However, other types of working visas require you to be in France for 18 months before you can apply for your family members to join you. In this case, your spouse may not be able to work without applying for further clearance.
In most cases, once you arrive in France you'll need to register with the Immigration and Integration office. Here you might be asked to provide more medical details or have health checks for communicable diseases, depending on your nationality. You can also access find help and support to get settled into France, and learn more about the French language and integration policies.
Getting a visa can feel like a hurdle to moving and working abroad. it's inevitably a complex and alien process which takes time. It’s all worth it, though. Once you have your paperwork all set, you can get onto the more enjoyable aspects of planning your new life.
Once you need to send money either to or from the France, consider using a money conversion service like Wise to avoid unfair exchange rates. There's a small transparent fee, and when your money is converted from one currency to another you’ll get the real exchange rate - the same one you can find on Google. Not only that, but Wise receives and sends money via local bank transfers instead of internationally, further saving you money by cutting out hefty international transfer fees.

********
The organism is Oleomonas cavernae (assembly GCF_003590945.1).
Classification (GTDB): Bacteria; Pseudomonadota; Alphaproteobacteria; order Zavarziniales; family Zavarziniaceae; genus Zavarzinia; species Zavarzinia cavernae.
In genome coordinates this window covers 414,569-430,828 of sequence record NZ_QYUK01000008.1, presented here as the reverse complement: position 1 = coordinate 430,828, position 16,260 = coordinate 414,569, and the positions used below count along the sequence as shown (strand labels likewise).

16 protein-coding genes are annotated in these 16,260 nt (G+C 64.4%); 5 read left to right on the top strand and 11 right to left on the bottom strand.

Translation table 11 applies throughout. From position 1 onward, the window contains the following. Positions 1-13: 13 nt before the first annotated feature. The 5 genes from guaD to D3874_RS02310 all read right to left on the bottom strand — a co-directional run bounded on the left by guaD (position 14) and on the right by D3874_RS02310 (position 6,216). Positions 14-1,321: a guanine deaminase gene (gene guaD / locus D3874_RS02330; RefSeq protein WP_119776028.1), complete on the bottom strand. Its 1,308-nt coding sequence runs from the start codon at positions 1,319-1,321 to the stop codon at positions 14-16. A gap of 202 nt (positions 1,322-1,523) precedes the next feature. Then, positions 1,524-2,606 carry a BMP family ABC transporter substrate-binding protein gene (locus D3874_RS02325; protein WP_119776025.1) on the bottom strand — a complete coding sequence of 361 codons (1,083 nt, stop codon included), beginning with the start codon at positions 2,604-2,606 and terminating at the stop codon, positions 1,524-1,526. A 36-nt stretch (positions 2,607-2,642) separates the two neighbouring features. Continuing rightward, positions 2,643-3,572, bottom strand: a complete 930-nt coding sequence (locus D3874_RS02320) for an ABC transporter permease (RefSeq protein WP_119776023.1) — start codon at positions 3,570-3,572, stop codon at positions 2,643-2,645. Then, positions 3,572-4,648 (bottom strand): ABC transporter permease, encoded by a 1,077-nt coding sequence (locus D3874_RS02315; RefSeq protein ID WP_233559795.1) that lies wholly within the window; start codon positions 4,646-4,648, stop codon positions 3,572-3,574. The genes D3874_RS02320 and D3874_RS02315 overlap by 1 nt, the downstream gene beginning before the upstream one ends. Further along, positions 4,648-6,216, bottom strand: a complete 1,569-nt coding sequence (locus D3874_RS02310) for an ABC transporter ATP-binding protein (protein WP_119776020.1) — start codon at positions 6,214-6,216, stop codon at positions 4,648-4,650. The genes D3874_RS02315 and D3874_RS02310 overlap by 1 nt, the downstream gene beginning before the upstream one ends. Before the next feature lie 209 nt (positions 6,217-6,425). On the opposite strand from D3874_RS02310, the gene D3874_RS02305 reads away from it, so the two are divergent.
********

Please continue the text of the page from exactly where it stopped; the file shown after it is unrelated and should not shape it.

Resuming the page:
If your trip is short or opening a bank account in France isn't an option, you can always withdraw money from your foreign account using a French ATM. Just keep in mind it'll be more favorable to agree to be charged in the local currency, not your home currency.
Regardless of when you start your new job abroad, it should be fairly straightforward to get yourself a visa if you follow the right steps. The most important part is just to make sure to enjoy your new adventure.
This publication is provided for general information purposes only and is not intended to cover every aspect of the topics with which it deals. It is not intended to amount to advice on which you should rely. You must obtain professional or specialist advice before taking, or refraining from, any action on the basis of the content in this publication. The information in this publication does not constitute legal, tax or other professional advice from Wise Payments Limited or its affiliates. Prior results do not guarantee a similar outcome. We make no representations, warranties or guarantees, whether express or implied, that the content in the publication is accurate, complete or up to date.